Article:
“I have grown as a person over the last 15 months, and I know doing this has helped me gain a lot of knowledge, not just about gardening but about myself,” says Jim*, a participant in our Garden Pathways program. “I’m understanding strengths that I’ve always had but never really knew how strong they were.”

Jesuit Community College, in partnership with the Department of Justice and Community Safety, runs the program to support men who are in contact with the justice system. Through it, participants serve their community work hours by growing produce that will be donated to local food relief programs.

“I now know more about my strengths, abilities and goals. I’m exploring my career and expanding my options,” reflects Steve* – another man engaged with the project.

In this way, participants acquire practical horticultural skills; they also build the skills that will help them find employment, boost their self-confidence, and open paths to further education, training and job opportunities.

The men engage in communal activities such as food production and garden maintenance. The program helps them feel comfortable socialising with other people and speaking in front of groups. They resonate, too, with the knowledge of feeling productive and involved in a project bigger than themselves. In one year, participants grew and donated over $5,000 worth of fresh veggies.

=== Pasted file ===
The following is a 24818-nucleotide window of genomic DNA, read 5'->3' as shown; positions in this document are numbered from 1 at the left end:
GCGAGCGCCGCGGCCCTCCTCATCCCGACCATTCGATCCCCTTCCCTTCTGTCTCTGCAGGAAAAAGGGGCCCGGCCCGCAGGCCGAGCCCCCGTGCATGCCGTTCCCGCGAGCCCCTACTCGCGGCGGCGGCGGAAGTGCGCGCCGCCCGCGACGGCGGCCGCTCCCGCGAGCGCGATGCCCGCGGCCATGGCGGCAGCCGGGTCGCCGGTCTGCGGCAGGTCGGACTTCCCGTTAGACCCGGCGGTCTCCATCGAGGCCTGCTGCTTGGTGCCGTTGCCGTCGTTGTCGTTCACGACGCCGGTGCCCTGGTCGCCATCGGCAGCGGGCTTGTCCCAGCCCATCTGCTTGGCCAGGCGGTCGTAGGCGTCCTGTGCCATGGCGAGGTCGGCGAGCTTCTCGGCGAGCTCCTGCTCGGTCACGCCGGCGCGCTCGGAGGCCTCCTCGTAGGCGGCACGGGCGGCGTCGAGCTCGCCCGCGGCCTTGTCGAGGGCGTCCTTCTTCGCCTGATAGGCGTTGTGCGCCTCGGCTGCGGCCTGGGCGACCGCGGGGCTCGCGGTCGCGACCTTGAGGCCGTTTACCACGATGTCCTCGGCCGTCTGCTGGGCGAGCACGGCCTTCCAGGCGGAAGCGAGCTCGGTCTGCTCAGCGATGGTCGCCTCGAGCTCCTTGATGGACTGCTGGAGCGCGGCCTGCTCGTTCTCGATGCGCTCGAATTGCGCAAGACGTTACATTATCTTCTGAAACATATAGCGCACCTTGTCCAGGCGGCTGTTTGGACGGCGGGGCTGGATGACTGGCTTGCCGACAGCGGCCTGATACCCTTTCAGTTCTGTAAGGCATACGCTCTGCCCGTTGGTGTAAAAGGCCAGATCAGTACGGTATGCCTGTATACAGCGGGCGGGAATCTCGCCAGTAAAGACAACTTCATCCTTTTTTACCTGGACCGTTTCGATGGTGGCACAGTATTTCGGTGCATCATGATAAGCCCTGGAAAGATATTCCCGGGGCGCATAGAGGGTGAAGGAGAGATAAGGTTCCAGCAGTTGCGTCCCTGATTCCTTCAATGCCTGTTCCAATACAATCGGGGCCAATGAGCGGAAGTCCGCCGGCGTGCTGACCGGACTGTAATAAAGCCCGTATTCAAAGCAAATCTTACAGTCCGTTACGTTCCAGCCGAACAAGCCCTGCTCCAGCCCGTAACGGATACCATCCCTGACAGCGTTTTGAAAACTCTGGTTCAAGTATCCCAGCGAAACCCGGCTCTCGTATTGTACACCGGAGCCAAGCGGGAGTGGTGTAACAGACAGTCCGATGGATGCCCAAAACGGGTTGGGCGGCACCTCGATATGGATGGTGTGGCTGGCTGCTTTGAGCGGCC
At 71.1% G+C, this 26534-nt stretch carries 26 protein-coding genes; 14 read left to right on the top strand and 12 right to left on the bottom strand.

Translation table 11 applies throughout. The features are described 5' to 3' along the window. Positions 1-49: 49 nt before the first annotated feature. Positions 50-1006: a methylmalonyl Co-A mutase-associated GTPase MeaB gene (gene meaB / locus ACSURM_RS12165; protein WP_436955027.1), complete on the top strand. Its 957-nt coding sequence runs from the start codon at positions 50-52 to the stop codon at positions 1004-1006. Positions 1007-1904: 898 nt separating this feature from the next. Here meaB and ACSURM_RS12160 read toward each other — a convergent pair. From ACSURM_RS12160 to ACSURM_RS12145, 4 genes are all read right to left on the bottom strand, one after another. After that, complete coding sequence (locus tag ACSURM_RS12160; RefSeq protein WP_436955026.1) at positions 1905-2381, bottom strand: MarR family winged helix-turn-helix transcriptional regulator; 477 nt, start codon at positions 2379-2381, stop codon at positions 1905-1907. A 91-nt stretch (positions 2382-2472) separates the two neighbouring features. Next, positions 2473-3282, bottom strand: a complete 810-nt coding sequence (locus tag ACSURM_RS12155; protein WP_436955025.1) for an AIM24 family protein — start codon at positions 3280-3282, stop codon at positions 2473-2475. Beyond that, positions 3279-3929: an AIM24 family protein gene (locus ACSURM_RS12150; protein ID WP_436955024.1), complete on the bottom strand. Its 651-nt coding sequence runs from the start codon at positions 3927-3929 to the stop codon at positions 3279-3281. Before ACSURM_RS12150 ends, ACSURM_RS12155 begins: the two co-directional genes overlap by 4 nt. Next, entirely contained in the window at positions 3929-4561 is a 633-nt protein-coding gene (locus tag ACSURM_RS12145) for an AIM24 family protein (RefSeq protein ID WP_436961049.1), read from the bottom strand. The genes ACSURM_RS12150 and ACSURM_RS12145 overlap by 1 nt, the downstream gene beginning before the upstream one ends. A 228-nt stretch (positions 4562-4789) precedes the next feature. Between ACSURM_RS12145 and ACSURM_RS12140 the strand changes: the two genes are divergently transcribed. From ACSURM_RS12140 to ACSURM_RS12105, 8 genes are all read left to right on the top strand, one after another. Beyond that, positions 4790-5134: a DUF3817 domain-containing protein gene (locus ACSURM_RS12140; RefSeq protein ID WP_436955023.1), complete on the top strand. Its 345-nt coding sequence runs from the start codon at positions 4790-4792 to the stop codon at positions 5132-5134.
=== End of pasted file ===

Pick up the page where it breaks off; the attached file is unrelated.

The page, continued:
I know sometimes it’s particularly hard for men to make new friendships as adults. I’ve got participants here together for six hours a day, tending to the garden together, and I see them developing really nice and respectful relationships.


Program Trainer

Josephine, Community Partnerships Manager at Jesuit Community College, says that the garden aims to nurture an inclusive, non-judgemental and safe environment that will encourage participants to continue to develop the skills to help them find employment after finishing this program.

“We’ve designed the program to encourage participant learning and bypass negative past experiences of education. We don’t do any formal educational assessments and there are no prerequisites to be a part of this program.”

Garden Pathways provides opportunities for participants to overcome past obstacles, and to find their way to take positive, new directions.

I’m planning to get a job and get back on my feet again. I’m using better people skills, optimism, positivity, and patience.


program participant

* We changed Jim and Steve’s names to protect their identities.